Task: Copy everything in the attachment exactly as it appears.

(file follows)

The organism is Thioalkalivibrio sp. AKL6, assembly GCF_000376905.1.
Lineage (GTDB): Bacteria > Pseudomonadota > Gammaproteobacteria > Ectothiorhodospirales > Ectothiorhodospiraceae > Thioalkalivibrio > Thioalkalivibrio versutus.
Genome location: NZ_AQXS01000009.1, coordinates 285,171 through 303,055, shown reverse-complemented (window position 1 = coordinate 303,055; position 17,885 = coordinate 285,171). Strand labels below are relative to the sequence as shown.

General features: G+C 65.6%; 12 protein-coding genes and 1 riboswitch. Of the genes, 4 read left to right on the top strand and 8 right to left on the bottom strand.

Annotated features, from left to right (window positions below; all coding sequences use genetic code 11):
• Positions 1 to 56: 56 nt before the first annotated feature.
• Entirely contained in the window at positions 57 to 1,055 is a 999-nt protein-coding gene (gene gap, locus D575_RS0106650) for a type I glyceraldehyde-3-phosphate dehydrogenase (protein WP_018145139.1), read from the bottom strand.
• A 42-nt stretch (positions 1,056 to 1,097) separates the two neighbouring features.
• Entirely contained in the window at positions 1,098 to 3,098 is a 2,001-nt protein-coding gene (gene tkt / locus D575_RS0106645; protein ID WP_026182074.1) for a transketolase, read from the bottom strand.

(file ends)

The organism is Thioalkalivibrio sp. AKL6, assembly GCF_000376905.1.
Lineage (GTDB): Bacteria > Pseudomonadota > Gammaproteobacteria > Ectothiorhodospirales > Ectothiorhodospiraceae > Thioalkalivibrio > Thioalkalivibrio versutus.
Genome location: NZ_AQXS01000009.1, coordinates 285,171 through 303,055, shown reverse-complemented (window position 1 = coordinate 303,055; position 17,885 = coordinate 285,171). Strand labels below are relative to the sequence as shown.

General features: G+C 65.6%; 12 protein-coding genes and 1 riboswitch. Of the genes, 4 read left to right on the top strand and 8 right to left on the bottom strand.

Annotated features, from left to right (window positions below; all coding sequences use genetic code 11):
• Positions 1 to 56: 56 nt before the first annotated feature.
• Entirely contained in the window at positions 57 to 1,055 is a 999-nt protein-coding gene (gene gap, locus D575_RS0106650) for a type I glyceraldehyde-3-phosphate dehydrogenase (protein WP_018145139.1), read from the bottom strand.
• A 42-nt stretch (positions 1,056 to 1,097) separates the two neighbouring features.
• Entirely contained in the window at positions 1,098 to 3,098 is a 2,001-nt protein-coding gene (gene tkt / locus D575_RS0106645; protein ID WP_026182074.1) for a transketolase, read from the bottom strand.